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Why Didn't I Think of That...? Twice-Daily Syringe Preparation to Minimize Medication Waste

July 2007 - Vol. 4 No. 7

CHILDREN’S HOSPITAL OF PITTSBURGH IS A 260-BED, PEDIATRIC TEACHING hospital. The topic of intravenous medication waste has generated much discussion in our institution. As a pediatric hospital, all of our IV medication doses are weightbased and unit dosed for each patient. We originally attempted to standardize our weight-based doses to alleviate medication waste; however, there were not as many “common doses” as we had initially anticipated. Therefore, IV medication waste continued to be a problem. To address this challenge, pharmacy first had to identify the origin and amount of IV waste before we could begin looking for solutions.

Medication Waste
At the time, our process was a oncedaily IV syringe exchange, wherein all of our IV medications were prepared in the morning for the next 24-hour period and exchanged at 2:30PM. We examined this process and recognized two key elements that were contributing to our waste problem: morning patient care rounds and morning patient discharges. We then hypothesized that the majority of changes and/or discontinuations of medications occurred during the morning hours.
To test this hypothesis, we generated a report identifying the times that medications were discontinued. The report showed that the majority of medication changes occurred between the hours of 10:00AM and 2:00PM. Since the pharmacy was preparing a 24-hour supply of medication in the morning, a tremendous amount of medication waste was being generated during our hours of IV preparation. Our next step was to conduct a preliminary study to quantify the amount of waste.

With our unit dose system, our objective was to quantify the amount of IV syringe medication waste that occurred with a “once a day” syringe exchange and determine if a “twice a day” syringe exchange could reduce waste. To calculate the acquisition cost savings that could result from a syringe preparation system change, we collected all of the IV medication syringes returned to the pharmacy as waste for a one-week period. For each medication, patient-specific information was accessed through our Cerner Classic PharmNet pharmacy information system to determine the start and stop times of each order. For each medication order, we calculated the current number of wasted syringes and total dosage wasted, and the number of wasted syringes and total dosage we would waste if we changed our syringe preparation times from once daily at 8:00AM, to twice daily at 6:00AM and 2:00PM. Acquisition cost data was obtained through our GPO acquisition-cost summary report. We then calculated our current cost of waste for a seven-day period and the annualized cost of waste, along with the cost-savings potential that would result from a twice-daily system.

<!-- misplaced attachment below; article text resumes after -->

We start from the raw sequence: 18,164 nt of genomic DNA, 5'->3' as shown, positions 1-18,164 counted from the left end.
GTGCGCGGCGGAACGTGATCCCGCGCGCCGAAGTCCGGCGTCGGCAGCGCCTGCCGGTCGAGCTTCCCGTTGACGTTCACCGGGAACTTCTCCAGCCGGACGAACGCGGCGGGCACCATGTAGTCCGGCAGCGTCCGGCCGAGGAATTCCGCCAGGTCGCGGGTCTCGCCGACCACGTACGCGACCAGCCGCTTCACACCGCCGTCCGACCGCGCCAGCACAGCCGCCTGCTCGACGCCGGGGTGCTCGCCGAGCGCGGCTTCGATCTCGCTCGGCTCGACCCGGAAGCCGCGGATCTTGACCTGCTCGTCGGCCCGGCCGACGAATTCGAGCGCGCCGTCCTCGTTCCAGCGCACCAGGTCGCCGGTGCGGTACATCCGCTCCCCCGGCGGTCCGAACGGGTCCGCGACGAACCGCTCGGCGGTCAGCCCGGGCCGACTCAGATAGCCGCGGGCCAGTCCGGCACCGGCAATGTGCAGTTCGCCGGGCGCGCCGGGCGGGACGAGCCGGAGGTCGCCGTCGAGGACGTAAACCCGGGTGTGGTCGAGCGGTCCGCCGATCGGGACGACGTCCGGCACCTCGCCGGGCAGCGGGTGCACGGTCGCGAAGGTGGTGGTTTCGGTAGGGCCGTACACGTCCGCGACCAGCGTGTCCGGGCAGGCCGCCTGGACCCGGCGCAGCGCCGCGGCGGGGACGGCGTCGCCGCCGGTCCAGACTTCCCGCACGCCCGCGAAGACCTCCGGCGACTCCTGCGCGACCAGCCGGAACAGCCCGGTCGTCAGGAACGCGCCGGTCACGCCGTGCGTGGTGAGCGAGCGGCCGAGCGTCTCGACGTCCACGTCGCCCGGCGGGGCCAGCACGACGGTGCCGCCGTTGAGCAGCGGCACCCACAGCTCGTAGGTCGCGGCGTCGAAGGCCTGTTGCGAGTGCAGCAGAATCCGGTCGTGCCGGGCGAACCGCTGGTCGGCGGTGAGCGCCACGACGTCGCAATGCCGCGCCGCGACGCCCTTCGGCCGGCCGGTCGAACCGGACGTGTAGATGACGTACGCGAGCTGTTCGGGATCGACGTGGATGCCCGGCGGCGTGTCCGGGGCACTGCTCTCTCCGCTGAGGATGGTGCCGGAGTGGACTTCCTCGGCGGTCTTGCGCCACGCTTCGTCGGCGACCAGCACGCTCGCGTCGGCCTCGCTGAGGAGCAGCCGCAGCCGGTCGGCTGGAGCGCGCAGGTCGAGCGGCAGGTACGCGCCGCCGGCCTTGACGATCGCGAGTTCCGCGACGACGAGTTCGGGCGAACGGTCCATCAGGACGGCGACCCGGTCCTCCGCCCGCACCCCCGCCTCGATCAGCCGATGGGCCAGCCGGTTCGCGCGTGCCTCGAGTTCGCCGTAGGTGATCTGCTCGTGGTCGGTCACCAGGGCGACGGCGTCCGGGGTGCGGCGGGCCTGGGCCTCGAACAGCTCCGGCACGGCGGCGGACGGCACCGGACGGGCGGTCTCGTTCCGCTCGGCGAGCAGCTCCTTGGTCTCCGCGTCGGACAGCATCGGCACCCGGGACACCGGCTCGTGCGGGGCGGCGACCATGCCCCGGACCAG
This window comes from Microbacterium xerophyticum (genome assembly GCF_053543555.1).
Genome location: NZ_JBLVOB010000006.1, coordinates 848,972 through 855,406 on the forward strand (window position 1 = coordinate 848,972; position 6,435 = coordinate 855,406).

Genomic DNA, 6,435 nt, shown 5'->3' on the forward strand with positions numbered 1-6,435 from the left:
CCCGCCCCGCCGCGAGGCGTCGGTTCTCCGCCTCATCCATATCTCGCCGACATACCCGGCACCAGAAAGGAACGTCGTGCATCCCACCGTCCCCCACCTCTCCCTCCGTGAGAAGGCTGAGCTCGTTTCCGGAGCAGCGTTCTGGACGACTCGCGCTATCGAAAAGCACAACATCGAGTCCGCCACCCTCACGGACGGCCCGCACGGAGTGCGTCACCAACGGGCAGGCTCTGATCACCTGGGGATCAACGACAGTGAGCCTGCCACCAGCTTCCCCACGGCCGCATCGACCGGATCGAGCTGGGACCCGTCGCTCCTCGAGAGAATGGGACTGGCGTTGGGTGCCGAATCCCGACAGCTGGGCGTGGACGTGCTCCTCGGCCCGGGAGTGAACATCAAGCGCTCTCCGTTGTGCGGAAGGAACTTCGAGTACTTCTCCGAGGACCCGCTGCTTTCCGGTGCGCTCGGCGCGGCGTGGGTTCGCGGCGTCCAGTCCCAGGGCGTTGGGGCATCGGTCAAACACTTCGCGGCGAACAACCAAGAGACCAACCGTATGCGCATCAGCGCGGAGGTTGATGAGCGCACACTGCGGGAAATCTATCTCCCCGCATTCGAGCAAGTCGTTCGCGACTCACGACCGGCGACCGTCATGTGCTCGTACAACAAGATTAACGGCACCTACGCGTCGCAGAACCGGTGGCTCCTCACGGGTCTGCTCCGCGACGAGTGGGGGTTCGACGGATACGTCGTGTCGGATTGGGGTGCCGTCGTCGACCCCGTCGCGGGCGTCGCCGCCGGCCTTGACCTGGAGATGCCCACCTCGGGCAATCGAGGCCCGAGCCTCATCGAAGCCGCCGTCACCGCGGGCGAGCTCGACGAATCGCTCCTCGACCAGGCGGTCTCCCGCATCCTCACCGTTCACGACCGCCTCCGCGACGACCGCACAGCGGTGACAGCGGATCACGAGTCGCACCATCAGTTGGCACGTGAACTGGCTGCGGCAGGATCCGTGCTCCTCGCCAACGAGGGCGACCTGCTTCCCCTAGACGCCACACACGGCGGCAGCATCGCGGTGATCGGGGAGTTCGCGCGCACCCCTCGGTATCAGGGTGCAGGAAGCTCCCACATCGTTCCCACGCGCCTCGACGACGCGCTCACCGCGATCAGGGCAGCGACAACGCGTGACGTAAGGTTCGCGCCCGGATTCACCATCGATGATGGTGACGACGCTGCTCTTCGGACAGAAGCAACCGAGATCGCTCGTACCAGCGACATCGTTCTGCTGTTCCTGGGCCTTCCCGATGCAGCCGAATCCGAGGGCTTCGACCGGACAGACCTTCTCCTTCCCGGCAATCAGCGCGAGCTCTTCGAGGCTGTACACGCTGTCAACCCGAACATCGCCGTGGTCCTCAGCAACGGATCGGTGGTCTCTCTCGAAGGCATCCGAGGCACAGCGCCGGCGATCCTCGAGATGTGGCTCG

The Potential for Savings
In a one-week period, 6,021 IV medication syringes were prepared. Of that total, 1,416 syringes (24%) were returned as wasted doses. Wasted medication syringes represented $8,907 of pharmacy acquisition cost in the seven-day period, or $463,164 annually. We calculated that twice-a-day preparation would have decreased waste by 43.7%. We estimated a medication acquisition cost savings of $4,392 in seven days, or $228,384 annualized. The source of waste was attributed to patient discharge, drug discontinuation, drug-dosing regimen changes, and missing doses. We were able to document significant waste and potential cost savings in a limited seven-day sampling. We proposed a system change to twice-daily syringe preparation to decrease waste and increase cost savings. By restructuring pharmacy workflow, our goal was to reduce waste by approximately 44%, translating to a cost savings of $231,582 per year.

In addition, while preparing for our facility’s upgrade to a Cerner CPOE system and the Millenium PharmNet computer system, pharmacy processes were examined, gaps between the two systems were identified, and processes to better serve our pediatric patients were reviewed. A gap analysis of pharmacy process and the results from our initial IV syringe medication waste study yielded the decision to change to a twice-daily IV syringe exchange.

Six months post-implementation, we conducted a follow-up study to determine whether we had realized our predicted decrease in IV syringe waste and the accompanying cost savings. Our first step was to quantify our curent amount of waste.

All IV medication syringes returned to the pharmacy as waste were collected during a sample two-day period. Due to the labor-intensive nature of the study, we limited our data collection to two days, with the understanding that the twoday collection period may not have captured the total amount of waste. Once the number of wasted syringes and the total dosage wasted was determined, we obtained the acquisition cost data from the same GPO acquisition-cost summary report that we utilized during the initial study. We found that the switch to a twice-daily syringe exchange resulted in a calculated cost savings of $630 per day, or an annualized cost savings of $229,000. So the implementation of twice-daily IV syringe preparation resulted in a major cost savings for our pharmacy services department, clearly demonstrating that workflow analysis and change can significantly affect costs. We plan to repeat this waste study again, using a longer sample period, in the near future to evaluate our current amount of IV medication waste. However, thus far, we are pleased with the results of this process change.


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